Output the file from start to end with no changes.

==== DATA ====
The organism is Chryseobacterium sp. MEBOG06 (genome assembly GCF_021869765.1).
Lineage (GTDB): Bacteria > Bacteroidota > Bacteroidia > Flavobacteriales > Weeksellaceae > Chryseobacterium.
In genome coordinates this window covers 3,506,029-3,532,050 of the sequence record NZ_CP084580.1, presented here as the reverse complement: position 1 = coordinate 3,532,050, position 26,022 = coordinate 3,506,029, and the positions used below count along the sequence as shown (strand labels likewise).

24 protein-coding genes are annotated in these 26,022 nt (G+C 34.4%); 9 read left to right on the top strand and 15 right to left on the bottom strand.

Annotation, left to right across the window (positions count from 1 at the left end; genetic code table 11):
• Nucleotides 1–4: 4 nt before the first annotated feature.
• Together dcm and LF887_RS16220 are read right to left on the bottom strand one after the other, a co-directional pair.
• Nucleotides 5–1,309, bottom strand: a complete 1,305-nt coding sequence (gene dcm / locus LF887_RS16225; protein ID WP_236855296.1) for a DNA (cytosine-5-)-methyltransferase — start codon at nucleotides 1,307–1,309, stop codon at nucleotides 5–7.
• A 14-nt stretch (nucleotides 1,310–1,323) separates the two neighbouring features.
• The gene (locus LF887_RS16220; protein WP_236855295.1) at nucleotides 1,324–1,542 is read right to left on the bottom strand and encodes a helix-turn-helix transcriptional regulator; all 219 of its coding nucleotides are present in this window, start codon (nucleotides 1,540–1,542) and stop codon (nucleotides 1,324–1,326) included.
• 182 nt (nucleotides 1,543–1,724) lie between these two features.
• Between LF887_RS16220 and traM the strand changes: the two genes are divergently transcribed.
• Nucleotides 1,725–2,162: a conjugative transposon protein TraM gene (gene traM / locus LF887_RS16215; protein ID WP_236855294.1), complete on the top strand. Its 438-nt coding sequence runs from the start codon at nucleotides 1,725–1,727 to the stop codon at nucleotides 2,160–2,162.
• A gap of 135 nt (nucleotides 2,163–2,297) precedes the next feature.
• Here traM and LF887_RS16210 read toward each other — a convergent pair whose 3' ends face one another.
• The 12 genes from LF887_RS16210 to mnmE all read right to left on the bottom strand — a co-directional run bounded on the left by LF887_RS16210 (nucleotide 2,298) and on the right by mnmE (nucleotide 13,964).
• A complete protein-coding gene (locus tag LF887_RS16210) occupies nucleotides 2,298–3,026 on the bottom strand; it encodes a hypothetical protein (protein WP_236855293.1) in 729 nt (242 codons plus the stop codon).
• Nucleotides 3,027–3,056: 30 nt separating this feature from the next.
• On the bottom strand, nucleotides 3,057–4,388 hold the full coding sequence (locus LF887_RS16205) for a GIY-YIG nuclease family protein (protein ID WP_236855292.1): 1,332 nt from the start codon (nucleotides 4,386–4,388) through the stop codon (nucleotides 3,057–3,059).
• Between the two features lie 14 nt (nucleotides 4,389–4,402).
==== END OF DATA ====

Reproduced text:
The organism is Chryseobacterium sp. MEBOG06 (genome assembly GCF_021869765.1).
Lineage (GTDB): Bacteria > Bacteroidota > Bacteroidia > Flavobacteriales > Weeksellaceae > Chryseobacterium.
In genome coordinates this window covers 3,506,029-3,532,050 of the sequence record NZ_CP084580.1, presented here as the reverse complement: position 1 = coordinate 3,532,050, position 26,022 = coordinate 3,506,029, and the positions used below count along the sequence as shown (strand labels likewise).

24 protein-coding genes are annotated in these 26,022 nt (G+C 34.4%); 9 read left to right on the top strand and 15 right to left on the bottom strand.

Annotation, left to right across the window (positions count from 1 at the left end; genetic code table 11):
• Nucleotides 1–4: 4 nt before the first annotated feature.
• Together dcm and LF887_RS16220 are read right to left on the bottom strand one after the other, a co-directional pair.
• Nucleotides 5–1,309, bottom strand: a complete 1,305-nt coding sequence (gene dcm / locus LF887_RS16225; protein ID WP_236855296.1) for a DNA (cytosine-5-)-methyltransferase — start codon at nucleotides 1,307–1,309, stop codon at nucleotides 5–7.
• A 14-nt stretch (nucleotides 1,310–1,323) separates the two neighbouring features.
• The gene (locus LF887_RS16220; protein WP_236855295.1) at nucleotides 1,324–1,542 is read right to left on the bottom strand and encodes a helix-turn-helix transcriptional regulator; all 219 of its coding nucleotides are present in this window, start codon (nucleotides 1,540–1,542) and stop codon (nucleotides 1,324–1,326) included.
• 182 nt (nucleotides 1,543–1,724) lie between these two features.
• Between LF887_RS16220 and traM the strand changes: the two genes are divergently transcribed.
• Nucleotides 1,725–2,162: a conjugative transposon protein TraM gene (gene traM / locus LF887_RS16215; protein ID WP_236855294.1), complete on the top strand. Its 438-nt coding sequence runs from the start codon at nucleotides 1,725–1,727 to the stop codon at nucleotides 2,160–2,162.
• A gap of 135 nt (nucleotides 2,163–2,297) precedes the next feature.
• Here traM and LF887_RS16210 read toward each other — a convergent pair whose 3' ends face one another.
• The 12 genes from LF887_RS16210 to mnmE all read right to left on the bottom strand — a co-directional run bounded on the left by LF887_RS16210 (nucleotide 2,298) and on the right by mnmE (nucleotide 13,964).
• A complete protein-coding gene (locus tag LF887_RS16210) occupies nucleotides 2,298–3,026 on the bottom strand; it encodes a hypothetical protein (protein WP_236855293.1) in 729 nt (242 codons plus the stop codon).
• Nucleotides 3,027–3,056: 30 nt separating this feature from the next.
• On the bottom strand, nucleotides 3,057–4,388 hold the full coding sequence (locus LF887_RS16205) for a GIY-YIG nuclease family protein (protein ID WP_236855292.1): 1,332 nt from the start codon (nucleotides 4,386–4,388) through the stop codon (nucleotides 3,057–3,059).
• Between the two features lie 14 nt (nucleotides 4,389–4,402).